My dear wife of nearly seven years, Dionne Nicole Held, passed away this afternoon at 3:45pm due to a very aggressive secondary cancer of the liver that was diagnosed about a month ago.
The past few weeks her health declined rapidly. Last Wednesday, she was admitted to the hospital because of reduced circulation to her fingers and toes. An abdominal CT was taken and compared to the one that was taken about a month ago, before she received her first round of chemotherapy. The treatment had little to no effect and, what made matters worse, her liver was unable to metabolize the drug, which caused more damage to her normal tissues than to the cancer itself. Because of this, her doctor informed us that she had about a week to live and that our focus should be on making her as comfortable as possible. She returned home last Friday and spent the last 8 days under hospice care.
Her parents, her brother and sister-in-law, her in-laws, her three best friends, and our close neighborhood friends were all on hand at one time or another. I can’t thank them enough for being there for her, Nathan, and me. I love them all dearly. I know she did too.
Yesterday (Thursday), after several days of pain management and decreasing quality of life, Dionne, perhaps sensing that the end was near, requested a walk outside. I, along with her mother and best friend, Anna, took her for a stroll around the neighborhood in her wheelchair, her last taste of the sweet rays of the sun and fresh air. I like to think that it was her way of showing us that she was still in control. If she wanted to go outside for a walk, then dammit she was going to go outside for a walk!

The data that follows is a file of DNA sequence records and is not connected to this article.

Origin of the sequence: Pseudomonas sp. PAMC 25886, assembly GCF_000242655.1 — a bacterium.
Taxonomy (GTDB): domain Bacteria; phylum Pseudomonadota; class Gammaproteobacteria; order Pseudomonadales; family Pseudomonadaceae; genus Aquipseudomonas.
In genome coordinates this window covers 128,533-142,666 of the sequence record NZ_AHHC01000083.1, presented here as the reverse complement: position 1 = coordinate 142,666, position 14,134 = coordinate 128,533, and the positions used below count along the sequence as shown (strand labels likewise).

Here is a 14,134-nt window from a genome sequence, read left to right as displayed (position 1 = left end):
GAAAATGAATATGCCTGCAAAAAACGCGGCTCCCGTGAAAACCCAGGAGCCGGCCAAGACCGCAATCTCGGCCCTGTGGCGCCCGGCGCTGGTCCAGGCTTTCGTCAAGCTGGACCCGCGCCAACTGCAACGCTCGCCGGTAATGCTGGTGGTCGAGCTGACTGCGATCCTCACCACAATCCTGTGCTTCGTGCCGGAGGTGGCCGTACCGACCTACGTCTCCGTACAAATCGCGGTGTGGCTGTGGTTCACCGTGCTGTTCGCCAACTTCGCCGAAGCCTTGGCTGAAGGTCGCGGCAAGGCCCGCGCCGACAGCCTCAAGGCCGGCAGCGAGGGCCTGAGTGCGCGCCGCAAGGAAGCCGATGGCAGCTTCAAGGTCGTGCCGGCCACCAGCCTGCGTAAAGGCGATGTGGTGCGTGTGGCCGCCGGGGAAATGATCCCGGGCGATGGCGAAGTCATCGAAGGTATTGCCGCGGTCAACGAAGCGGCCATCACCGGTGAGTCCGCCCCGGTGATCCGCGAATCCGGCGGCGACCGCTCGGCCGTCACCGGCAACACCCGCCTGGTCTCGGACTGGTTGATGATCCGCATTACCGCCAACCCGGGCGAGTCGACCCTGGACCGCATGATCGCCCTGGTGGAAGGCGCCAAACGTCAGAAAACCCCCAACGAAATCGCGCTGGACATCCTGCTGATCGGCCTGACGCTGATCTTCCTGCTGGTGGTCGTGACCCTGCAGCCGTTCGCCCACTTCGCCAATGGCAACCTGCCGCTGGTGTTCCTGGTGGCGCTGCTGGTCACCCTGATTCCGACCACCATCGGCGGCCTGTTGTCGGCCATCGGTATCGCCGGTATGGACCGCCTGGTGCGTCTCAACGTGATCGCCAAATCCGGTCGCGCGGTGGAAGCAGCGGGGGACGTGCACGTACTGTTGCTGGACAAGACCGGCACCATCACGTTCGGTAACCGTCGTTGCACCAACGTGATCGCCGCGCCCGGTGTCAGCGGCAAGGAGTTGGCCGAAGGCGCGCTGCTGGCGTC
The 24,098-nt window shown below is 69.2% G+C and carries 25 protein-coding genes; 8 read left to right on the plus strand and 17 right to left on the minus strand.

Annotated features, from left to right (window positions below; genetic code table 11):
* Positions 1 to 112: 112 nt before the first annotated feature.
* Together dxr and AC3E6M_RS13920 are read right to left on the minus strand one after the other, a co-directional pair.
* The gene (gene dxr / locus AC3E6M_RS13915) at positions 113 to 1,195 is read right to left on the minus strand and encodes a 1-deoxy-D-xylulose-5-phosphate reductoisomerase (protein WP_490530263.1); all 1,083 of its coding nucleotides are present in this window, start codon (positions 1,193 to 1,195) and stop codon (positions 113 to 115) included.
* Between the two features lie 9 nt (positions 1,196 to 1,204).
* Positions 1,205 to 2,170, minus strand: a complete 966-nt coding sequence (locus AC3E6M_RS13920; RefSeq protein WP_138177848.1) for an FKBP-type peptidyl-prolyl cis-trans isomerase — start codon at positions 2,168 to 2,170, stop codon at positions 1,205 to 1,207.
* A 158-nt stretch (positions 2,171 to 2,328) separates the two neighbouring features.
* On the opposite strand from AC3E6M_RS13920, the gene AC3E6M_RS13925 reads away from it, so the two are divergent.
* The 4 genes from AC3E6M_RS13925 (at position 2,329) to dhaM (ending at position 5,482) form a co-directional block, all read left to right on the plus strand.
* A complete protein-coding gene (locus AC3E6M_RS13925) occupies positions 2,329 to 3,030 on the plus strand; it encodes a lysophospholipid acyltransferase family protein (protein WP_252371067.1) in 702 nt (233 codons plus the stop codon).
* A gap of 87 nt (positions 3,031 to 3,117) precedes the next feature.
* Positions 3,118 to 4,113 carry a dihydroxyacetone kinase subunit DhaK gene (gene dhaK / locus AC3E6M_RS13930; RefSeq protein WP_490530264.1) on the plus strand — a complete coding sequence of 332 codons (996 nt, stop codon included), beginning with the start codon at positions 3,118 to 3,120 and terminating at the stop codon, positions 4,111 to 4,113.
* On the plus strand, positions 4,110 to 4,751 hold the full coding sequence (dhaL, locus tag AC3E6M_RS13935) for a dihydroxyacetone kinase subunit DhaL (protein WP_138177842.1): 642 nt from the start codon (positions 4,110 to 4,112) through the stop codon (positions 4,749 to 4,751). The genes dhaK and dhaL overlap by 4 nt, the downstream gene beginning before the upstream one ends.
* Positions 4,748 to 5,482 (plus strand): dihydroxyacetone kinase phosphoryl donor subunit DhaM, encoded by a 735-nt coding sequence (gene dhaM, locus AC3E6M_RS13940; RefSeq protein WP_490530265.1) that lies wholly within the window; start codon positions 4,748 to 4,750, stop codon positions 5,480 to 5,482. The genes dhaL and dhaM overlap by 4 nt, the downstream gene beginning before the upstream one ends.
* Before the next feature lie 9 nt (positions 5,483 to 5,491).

Today, the hospice nurse and doctor did an assessment of her condition. For all intents and purposes, she was in a coma-like state. She did not respond to stimulus, painful or otherwise. In that condition, I was told, she would pass in a matter of days or as much as a few weeks. I knew that the last thing she wanted was to go slowly over a period of several days or weeks, so I let her know that we all loved her, that we would all take care of each other, that our son Nathan would grow up to be an extraordinary man, that she should not worry, and that she could let go and find her peace. Less than 10 minutes later, she did.
Just over 9 years ago, I made a new friend online. A month later, we met in person, still as friends. A month after that, she asked me to go out for what I thought was a friendly night of drinks, but she had other intentions, which were obviously welcomed by me. A year and a half later, we were married. We bought a house together, traveled, started our family, and all the rest. She gave me the best 9 years of my life; a good deal of which is chronicled on this website. For that I’m eternally grateful. Knowing what I know now, I’d do it all over again in a heartbeat. She was one of a kind. I love her. I will miss her dearly.
In a very private ceremony upon Sunset Cliffs in Ocean Beach sometime soon, a small group of family will lay her ashes to rest upon the shore where she can bask in the warm glow of the sunset every evening. It was her wish. It is my bidding.
Thank you to everyone who visited, sent cards, sent flowers, sent care packages, brought food, brought love, prayed, kept her in their thoughts.